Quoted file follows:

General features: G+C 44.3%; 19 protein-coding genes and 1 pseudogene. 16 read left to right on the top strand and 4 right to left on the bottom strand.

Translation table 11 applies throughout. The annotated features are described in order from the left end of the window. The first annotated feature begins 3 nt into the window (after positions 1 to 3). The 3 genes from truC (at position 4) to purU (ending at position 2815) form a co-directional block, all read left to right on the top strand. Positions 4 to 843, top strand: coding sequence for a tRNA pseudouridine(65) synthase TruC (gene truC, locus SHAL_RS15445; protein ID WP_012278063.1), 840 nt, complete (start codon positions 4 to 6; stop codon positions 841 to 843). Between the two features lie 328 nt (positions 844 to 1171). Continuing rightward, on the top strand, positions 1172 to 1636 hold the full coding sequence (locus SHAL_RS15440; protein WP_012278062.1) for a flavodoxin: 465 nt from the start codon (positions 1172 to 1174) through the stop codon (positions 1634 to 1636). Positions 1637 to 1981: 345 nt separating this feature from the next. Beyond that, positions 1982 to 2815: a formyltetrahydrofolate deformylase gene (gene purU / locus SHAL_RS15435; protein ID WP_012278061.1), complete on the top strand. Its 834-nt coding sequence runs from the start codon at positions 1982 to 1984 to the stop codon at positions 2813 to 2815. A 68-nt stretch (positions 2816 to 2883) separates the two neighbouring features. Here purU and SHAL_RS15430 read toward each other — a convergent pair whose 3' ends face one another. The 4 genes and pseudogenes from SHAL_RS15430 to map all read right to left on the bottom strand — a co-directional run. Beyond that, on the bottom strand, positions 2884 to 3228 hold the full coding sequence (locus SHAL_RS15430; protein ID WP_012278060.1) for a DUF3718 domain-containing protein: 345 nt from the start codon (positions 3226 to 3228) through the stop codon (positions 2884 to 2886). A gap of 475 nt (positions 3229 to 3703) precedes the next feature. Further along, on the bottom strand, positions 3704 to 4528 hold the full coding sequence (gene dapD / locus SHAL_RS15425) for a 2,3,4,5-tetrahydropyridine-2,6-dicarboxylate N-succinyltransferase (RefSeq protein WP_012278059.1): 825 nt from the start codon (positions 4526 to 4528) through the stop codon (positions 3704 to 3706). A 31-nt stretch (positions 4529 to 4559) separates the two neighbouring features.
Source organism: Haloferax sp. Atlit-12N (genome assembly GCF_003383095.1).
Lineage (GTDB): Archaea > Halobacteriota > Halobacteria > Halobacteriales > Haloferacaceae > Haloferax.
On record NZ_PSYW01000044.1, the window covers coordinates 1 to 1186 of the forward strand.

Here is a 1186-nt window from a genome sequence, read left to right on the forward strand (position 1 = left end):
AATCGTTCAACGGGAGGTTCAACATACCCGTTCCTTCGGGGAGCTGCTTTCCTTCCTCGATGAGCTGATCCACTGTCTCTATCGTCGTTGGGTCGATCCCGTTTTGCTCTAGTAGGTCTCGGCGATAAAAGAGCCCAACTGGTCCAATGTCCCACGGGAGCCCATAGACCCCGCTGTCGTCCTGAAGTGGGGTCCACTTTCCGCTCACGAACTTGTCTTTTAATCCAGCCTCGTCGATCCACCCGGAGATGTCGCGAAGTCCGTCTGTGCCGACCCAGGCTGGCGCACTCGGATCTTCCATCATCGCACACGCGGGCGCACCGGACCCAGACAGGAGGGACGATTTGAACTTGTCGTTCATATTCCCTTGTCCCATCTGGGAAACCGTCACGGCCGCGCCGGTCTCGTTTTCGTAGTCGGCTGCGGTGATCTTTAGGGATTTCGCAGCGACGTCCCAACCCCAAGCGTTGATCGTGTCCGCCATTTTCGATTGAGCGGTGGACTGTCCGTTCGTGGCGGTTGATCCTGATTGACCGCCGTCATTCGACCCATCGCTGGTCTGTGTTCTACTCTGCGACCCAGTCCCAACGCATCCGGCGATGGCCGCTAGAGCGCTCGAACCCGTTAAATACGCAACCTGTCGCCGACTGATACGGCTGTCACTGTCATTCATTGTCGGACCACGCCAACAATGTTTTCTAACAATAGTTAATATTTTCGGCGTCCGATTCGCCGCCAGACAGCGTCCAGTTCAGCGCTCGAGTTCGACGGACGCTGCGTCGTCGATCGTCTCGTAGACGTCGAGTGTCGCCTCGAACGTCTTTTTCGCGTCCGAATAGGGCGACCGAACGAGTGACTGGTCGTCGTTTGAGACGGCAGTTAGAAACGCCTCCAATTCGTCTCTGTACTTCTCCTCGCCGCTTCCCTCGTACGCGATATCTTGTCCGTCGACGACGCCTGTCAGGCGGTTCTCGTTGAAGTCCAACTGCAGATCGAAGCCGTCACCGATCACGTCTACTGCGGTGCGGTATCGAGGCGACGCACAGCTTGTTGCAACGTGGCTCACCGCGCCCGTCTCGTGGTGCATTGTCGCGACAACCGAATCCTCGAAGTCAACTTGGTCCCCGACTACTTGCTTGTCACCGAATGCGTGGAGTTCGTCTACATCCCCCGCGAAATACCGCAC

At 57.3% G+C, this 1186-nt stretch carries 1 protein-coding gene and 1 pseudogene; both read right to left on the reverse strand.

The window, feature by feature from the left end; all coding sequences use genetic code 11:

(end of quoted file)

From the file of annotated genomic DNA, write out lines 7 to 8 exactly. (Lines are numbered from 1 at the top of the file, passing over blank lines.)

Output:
AATCGTTCAACGGGAGGTTCAACATACCCGTTCCTTCGGGGAGCTGCTTTCCTTCCTCGATGAGCTGATCCACTGTCTCTATCGTCGTTGGGTCGATCCCGTTTTGCTCTAGTAGGTCTCGGCGATAAAAGAGCCCAACTGGTCCAATGTCCCACGGGAGCCCATAGACCCCGCTGTCGTCCTGAAGTGGGGTCCACTTTCCGCTCACGAACTTGTCTTTTAATCCAGCCTCGTCGATCCACCCGGAGATGTCGCGAAGTCCGTCTGTGCCGACCCAGGCTGGCGCACTCGGATCTTCCATCATCGCACACGCGGGCGCACCGGACCCAGACAGGAGGGACGATTTGAACTTGTCGTTCATATTCCCTTGTCCCATCTGGGAAACCGTCACGGCCGCGCCGGTCTCGTTTTCGTAGTCGGCTGCGGTGATCTTTAGGGATTTCGCAGCGACGTCCCAACCCCAAGCGTTGATCGTGTCCGCCATTTTCGATTGAGCGGTGGACTGTCCGTTCGTGGCGGTTGATCCTGATTGACCGCCGTCATTCGACCCATCGCTGGTCTGTGTTCTACTCTGCGACCCAGTCCCAACGCATCCGGCGATGGCCGCTAGAGCGCTCGAACCCGTTAAATACGCAACCTGTCGCCGACTGATACGGCTGTCACTGTCATTCATTGTCGGACCACGCCAACAATGTTTTCTAACAATAGTTAATATTTTCGGCGTCCGATTCGCCGCCAGACAGCGTCCAGTTCAGCGCTCGAGTTCGACGGACGCTGCGTCGTCGATCGTCTCGTAGACGTCGAGTGTCGCCTCGAACGTCTTTTTCGCGTCCGAATAGGGCGACCGAACGAGTGACTGGTCGTCGTTTGAGACGGCAGTTAGAAACGCCTCCAATTCGTCTCTGTACTTCTCCTCGCCGCTTCCCTCGTACGCGATATCTTGTCCGTCGACGACGCCTGTCAGGCGGTTCTCGTTGAAGTCCAACTGCAGATCGAAGCCGTCACCGATCACGTCTACTGCGGTGCGGTATCGAGGCGACGCACAGCTTGTTGCAACGTGGCTCACCGCGCCCGTCTCGTGGTGCATTGTCGCGACAACCGAATCCTCGAAGTCAACTTGGTCCCCGACTACTTGCTTGTCACCGAATGCGTGGAGTTCGTCTACATCCCCCGCGAAATACCGCAC

At 57.3% G+C, this 1186-nt stretch carries 1 protein-coding gene and 1 pseudogene; both read right to left on the reverse strand.